- Damon Knight's A For Anything (1959) had a rather primitive-looking "Gizmo" that could duplicate anything, including itself. No source of energy was mentioned, only that the Gizmo could only do one item at a time, including living people. This destroyed Earth civilization overnight, leading to a feudal slave-owner future where only human labor was valuable.
- Vorkosigan Saga, there are replicators for organic material called "protein vats", but it's implied that traditional manufacturing is easier for metals.
- William Gibson's All Tomorrows Parties has the Nanofax machine, which transmits copies of anything.
- Wil Mc Carthy's The Queendom Of Sol series, fax machines can print copies of almost any object, as long as enough raw materials are on hand. These devices are a relatively rare example in that they can also print copies of people — potentially multiple copies, which factors into the setting's society and laws. Combined with a solar-system-wide computer network, the faxes are effectively a form of transport, medical facility, factory, and glorified refrigerator all rolled into one. They are also one of the few valuable objects in the setting's economy, as the print plate of a fax machine is one of the very few things that another fax cannot produce.
- The Culture of Iain M. Banks's novels. The protagonist of Use of Weapons complains when he asks a ship Mind for some rubbish to shoot at, and is instead given a block of ice. The Mind explains that it doesn't have rubbish — just "matter that's currently in use, and matter that's available to be recycled and used for something else."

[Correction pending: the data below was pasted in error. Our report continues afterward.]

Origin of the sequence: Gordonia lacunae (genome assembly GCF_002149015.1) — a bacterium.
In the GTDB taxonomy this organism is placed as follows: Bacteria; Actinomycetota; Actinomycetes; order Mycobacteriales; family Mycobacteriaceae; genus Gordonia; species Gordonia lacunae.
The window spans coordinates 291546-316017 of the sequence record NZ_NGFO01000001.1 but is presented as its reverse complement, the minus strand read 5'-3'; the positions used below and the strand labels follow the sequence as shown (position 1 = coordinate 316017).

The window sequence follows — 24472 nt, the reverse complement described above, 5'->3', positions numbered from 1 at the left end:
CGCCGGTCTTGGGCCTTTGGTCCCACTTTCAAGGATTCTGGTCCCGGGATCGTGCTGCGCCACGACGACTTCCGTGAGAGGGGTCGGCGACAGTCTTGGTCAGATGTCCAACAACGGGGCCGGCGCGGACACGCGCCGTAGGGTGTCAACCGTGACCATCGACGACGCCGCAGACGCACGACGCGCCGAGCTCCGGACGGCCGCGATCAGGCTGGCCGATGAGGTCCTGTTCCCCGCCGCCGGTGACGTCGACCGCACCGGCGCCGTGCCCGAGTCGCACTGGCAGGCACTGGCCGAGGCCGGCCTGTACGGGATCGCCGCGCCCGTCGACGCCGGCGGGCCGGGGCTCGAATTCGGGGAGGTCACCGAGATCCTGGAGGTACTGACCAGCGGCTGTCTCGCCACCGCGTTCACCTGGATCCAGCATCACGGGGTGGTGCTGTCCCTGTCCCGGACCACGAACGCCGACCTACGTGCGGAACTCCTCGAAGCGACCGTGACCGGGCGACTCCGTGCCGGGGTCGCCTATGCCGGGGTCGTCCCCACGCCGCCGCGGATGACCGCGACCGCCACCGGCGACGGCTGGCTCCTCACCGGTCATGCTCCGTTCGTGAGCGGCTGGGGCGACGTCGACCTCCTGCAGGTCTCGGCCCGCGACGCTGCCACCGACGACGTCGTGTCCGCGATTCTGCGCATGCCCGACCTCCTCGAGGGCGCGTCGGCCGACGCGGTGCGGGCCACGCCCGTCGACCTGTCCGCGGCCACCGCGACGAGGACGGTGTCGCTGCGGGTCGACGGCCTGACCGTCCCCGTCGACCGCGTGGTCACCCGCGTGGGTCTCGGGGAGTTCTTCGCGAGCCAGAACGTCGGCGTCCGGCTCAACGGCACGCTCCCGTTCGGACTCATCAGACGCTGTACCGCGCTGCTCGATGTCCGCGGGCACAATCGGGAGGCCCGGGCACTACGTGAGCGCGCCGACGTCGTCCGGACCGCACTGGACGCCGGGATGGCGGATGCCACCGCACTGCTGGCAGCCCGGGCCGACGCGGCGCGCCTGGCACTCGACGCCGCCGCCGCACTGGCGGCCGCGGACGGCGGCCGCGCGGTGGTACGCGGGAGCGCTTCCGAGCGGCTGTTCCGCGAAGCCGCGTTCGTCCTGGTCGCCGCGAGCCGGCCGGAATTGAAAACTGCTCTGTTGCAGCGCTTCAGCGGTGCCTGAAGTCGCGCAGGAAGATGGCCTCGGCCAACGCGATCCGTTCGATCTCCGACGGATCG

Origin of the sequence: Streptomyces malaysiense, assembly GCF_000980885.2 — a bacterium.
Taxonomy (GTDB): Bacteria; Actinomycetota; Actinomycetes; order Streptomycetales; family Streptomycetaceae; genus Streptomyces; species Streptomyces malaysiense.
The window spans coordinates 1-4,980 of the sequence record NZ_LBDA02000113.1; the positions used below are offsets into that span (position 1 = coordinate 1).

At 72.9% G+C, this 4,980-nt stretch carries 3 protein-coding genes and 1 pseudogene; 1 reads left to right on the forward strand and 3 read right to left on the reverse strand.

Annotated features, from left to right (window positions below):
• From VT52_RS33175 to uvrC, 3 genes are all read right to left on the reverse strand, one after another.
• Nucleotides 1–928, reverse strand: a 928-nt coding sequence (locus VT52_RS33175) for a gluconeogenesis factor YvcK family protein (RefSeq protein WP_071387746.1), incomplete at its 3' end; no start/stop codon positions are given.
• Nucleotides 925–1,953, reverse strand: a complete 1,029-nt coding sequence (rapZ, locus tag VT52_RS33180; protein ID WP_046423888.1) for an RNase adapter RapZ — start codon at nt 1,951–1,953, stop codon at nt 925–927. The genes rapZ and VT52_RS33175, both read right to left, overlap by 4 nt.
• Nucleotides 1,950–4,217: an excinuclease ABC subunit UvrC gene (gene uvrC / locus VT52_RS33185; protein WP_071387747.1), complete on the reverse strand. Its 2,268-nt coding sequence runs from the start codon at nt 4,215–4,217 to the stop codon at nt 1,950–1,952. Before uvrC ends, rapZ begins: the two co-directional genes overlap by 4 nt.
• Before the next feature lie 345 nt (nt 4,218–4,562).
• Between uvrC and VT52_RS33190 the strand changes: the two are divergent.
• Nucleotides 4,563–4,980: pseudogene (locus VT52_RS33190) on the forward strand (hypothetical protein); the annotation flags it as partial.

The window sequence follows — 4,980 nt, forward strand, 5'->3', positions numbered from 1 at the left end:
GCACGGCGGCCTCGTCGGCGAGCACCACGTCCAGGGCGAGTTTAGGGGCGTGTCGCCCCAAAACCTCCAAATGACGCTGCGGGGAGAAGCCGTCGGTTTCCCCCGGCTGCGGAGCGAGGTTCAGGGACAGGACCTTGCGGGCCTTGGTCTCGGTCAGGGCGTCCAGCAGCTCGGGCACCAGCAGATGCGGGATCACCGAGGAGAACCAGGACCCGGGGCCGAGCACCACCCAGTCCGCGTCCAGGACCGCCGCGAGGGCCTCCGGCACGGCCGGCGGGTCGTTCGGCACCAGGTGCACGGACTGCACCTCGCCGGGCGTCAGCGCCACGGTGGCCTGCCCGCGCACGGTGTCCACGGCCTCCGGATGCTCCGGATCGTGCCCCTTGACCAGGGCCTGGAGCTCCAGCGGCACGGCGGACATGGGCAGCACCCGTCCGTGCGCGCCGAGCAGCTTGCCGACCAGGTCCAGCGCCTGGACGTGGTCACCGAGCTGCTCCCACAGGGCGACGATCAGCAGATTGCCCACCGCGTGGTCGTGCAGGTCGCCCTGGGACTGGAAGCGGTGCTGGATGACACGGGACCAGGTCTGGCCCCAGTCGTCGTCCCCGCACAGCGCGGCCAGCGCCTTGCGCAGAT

- Troy Rising "fabbers", much like their Schlock Mercenary counterparts, can build just about anything you want very quickly as long as you've got the raw materials. Much like the Schlock Verse, the crushed remains of enemy ships are frequently fed in as the raw materials in question.
- Alastair Reynolds' Revelation Space universe has "Manufactories", which are essentially extremely adaptable factories ranging from the size of a washing machine to enormous kilometer wide constructs. The devices require matter, and some time to actually build the object, but they can build a huge amount devices. The first novel, Revelation Space, has the "Warchive" on the starship Nostalgia For Infinity, which is a manufactory specifically designed to build guns, with an archive of millions of weapons from the modern age of the 2500s back to pre-history. If given certain parameters, it will splice together different guns to get the desired elements. The Prefect shows a manufactory in a space station that can build entire spaceships.
- L.E. Modesitt, Jr. The Fires of Paratime had time/space-traveling humans stealing matter duplicators from aliens called Murians. The duplicators were small, about the size of a suitcase (which was the limit that a human could carry back home, and the humans were users, not scientists or engineers), but anything put inside the doughnut-hole center of the device could be copied. Unless it was an electrical device and you left the power on, at which point the duplicator would explode with the force of several kilotons of TNT.